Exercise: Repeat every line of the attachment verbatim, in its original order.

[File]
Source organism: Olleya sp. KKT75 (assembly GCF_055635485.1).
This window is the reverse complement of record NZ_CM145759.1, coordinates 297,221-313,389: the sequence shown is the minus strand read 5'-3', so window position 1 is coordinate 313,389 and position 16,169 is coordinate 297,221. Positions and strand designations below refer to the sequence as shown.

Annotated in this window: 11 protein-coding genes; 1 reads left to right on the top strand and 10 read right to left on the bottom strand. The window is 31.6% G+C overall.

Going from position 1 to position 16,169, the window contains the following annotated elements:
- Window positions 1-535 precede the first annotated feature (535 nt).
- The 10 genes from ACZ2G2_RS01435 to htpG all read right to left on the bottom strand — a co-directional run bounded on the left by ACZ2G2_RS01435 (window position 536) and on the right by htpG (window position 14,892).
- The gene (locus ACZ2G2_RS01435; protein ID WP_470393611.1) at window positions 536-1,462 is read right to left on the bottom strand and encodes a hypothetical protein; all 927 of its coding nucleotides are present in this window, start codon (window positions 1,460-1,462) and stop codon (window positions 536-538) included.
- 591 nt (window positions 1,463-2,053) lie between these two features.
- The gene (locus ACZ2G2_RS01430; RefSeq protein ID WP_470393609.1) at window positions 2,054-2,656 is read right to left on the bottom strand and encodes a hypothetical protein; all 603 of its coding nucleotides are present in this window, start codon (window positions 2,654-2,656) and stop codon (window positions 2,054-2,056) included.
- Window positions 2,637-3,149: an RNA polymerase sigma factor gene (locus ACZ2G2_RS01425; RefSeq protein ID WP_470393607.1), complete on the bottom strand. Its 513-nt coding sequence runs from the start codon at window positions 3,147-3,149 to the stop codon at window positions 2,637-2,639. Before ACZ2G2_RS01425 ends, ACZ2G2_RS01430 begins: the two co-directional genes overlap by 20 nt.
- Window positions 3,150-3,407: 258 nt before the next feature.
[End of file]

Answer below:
Source organism: Olleya sp. KKT75 (assembly GCF_055635485.1).
This window is the reverse complement of record NZ_CM145759.1, coordinates 297,221-313,389: the sequence shown is the minus strand read 5'-3', so window position 1 is coordinate 313,389 and position 16,169 is coordinate 297,221. Positions and strand designations below refer to the sequence as shown.

Annotated in this window: 11 protein-coding genes; 1 reads left to right on the top strand and 10 read right to left on the bottom strand. The window is 31.6% G+C overall.

Going from position 1 to position 16,169, the window contains the following annotated elements:
- Window positions 1-535 precede the first annotated feature (535 nt).
- The 10 genes from ACZ2G2_RS01435 to htpG all read right to left on the bottom strand — a co-directional run bounded on the left by ACZ2G2_RS01435 (window position 536) and on the right by htpG (window position 14,892).
- The gene (locus ACZ2G2_RS01435; protein ID WP_470393611.1) at window positions 536-1,462 is read right to left on the bottom strand and encodes a hypothetical protein; all 927 of its coding nucleotides are present in this window, start codon (window positions 1,460-1,462) and stop codon (window positions 536-538) included.
- 591 nt (window positions 1,463-2,053) lie between these two features.
- The gene (locus ACZ2G2_RS01430; RefSeq protein ID WP_470393609.1) at window positions 2,054-2,656 is read right to left on the bottom strand and encodes a hypothetical protein; all 603 of its coding nucleotides are present in this window, start codon (window positions 2,654-2,656) and stop codon (window positions 2,054-2,056) included.
- Window positions 2,637-3,149: an RNA polymerase sigma factor gene (locus ACZ2G2_RS01425; RefSeq protein ID WP_470393607.1), complete on the bottom strand. Its 513-nt coding sequence runs from the start codon at window positions 3,147-3,149 to the stop codon at window positions 2,637-2,639. Before ACZ2G2_RS01425 ends, ACZ2G2_RS01430 begins: the two co-directional genes overlap by 20 nt.
- Window positions 3,150-3,407: 258 nt before the next feature.